I love ramen. Suki. Daisuki desu. There’s no other way of putting it. I love shoyu ramen (soy sauce based), shio ramen (salt based), and can do with a tonkatsu ramen (pork bone based) when I’m in the mood for something thick and heavy.
Travelling to Japan fairly often has given me the opportunity to try ramen in all sorts of places whether they are little joints, late night chains, a stall in a mega department store when they’re having a special food festival, or one off shops that are famous for their particular ramen. There are also a fair few places that sell ramen here in Australia, and in the Gold Coast there are quite a few that prepare reasonable bowls of ramen.
In Brisbane however, there aren’t that many places that you can find a decent bowl of ramen. So when I heard of Taro’s I wanted to give it a go.
Taro’s most well known ramen is their tonkatsu ramen, which they make from pork bones from Bangalow (Bangalow, if you didn’t know, is pretty famous for pork in Australia). Their char siu is also made from Bangalow pork onsite. All their noodles are handmade by Taro himself, using Australian ingredients and made with a special machine he imported from Japan. Their soup stock is simmered for two days to ensure that it is very rich in pork flavour, as you would expect from a good bowl of tonkatsu ramen in any respectable shop in Japan.
One windy day I decided that ramen would be perfect for lunch and wandered up the road to Taro’s. It’s a very unassuming little shop that sits at the bottom of an office building and the only thing that gives it away is the very distinctive Japanese style writing that adorns the glass windows of the cafe. I ordered a tonkatsu ramen because I was very hungry. I was a little concerned that the soup base would be very fatty, as tonkatsu stock can be, but I had to try it to find out right?
When my ramen came out I could smell was the rich soup which wafted over in the wind. It looked very enticing, the soup very cloudy, topped with fresh shallots, some pickles, a little strip of seaweed, and a pretty sprinkle of toasted sesame seeds. Oh and it came with half egg. I was a little disappointed that the ramen only came with one slice of char siu (I was hungry remember?). However with one taste I was hooked. The soup was surprisingly light for a tonkatsu base, but very very rich in flavour. It didn’t leave a heavy, fatty aftertaste and had the right amount of saltiness. The pork taste was delicious and the ramen noodles were lovely and chewy, just the way I like it. The cha siu was the way I expected it to be – not too much fat in the roll but still very moist and flavoursome. I do wish the ramen came with two slices of char siu though. If you in any way like boiled eggs, you would have loved this one. It was perfectly cooked so it was half gooey on the inside, and was slightly sweet from their soy sauce marinade.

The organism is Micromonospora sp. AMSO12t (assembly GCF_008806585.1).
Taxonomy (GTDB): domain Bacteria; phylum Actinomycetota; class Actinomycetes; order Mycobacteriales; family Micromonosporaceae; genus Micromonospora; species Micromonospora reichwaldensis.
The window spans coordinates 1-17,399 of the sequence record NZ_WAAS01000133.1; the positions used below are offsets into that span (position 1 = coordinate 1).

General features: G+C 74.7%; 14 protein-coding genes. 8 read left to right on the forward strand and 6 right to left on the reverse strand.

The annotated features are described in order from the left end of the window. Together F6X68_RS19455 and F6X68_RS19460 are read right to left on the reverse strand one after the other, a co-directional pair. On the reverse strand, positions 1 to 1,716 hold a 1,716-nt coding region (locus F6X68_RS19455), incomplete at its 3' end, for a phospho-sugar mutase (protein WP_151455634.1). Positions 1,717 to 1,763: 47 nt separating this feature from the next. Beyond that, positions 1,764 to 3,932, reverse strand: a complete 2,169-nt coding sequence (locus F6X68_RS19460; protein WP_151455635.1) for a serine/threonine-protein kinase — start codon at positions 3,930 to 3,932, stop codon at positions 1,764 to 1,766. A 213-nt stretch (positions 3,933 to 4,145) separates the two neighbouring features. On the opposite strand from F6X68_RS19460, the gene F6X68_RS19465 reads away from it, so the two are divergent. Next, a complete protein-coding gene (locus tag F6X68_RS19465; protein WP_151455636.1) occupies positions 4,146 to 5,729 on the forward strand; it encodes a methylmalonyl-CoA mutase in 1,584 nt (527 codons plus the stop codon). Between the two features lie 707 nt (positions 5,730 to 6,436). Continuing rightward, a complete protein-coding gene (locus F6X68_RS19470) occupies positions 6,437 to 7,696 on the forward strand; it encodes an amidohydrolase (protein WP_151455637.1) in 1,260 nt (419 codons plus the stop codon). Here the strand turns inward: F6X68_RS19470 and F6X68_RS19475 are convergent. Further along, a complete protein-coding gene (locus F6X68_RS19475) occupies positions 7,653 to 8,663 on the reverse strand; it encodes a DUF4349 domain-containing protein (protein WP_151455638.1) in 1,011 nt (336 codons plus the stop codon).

Taro’s shio ramen is much lighter than the tonkatsu ramen – probably more my usual style. With its golden triple soup (a combination of vegetable, chicken, and seafood stock) and fried shallots and seseme seeds, it was a lovely soup. The pork is simply salted, and of course, my favourite egg was included. The curly noodles were nice and chewy, and I drank pretty much all of the soup and had to roll myself out of there. Memories of Hokkaido came back to me.
I have also tried their tsukemen which I asked for as take away as I was in a rush. dipping soup was carefully packed in a disposable coffee cup and wrapped with cling wrap for extra security (thanks Taro!). The soup base consisted of their triple soup, but it also had scallop oil. The noodles were curly and firm, as there was no soup there to cook it a bit further, and the soup was delicious with its roasted sesame seeds and bonito and soy sauce flavour. Again, the egg was perfectly cooked and slightly gooey on the inside. I swished my curly ramen in the soup to pick up the flavours and was hanging out to slurp my noodles as you do with ramen. But I didn’t.
A few other things to try at Taro’s include their chicken kaarage – the chicken is marinated before its coated and fried, so the flavour is a bit more complex then just ‘fried chicken’. Perfect with Japanese mayonnaise. Taro’s sushi rolls are pretty nice too – simple, however they have a home made flavour to it. However on my last visit, Taro advised that he no longer makes sushi rolls as he didn’t sell enough of them 😦 I was so sad…
Taro’s has become a favourite place of mine in Brisbane when I want to be reminded of Japan. The service is friendly, which is typical of Japanese hospitality. They even provide little blankets you can use if you’re feeling a little chilly – a very Japanese touch. And if you pop in a bit early, you might see Taro out the front of the cafe doing some stretches before he get serious for the lunch rush. How Brisbane is that??
Taro’s Ramen Cafe
363 Adelaide Street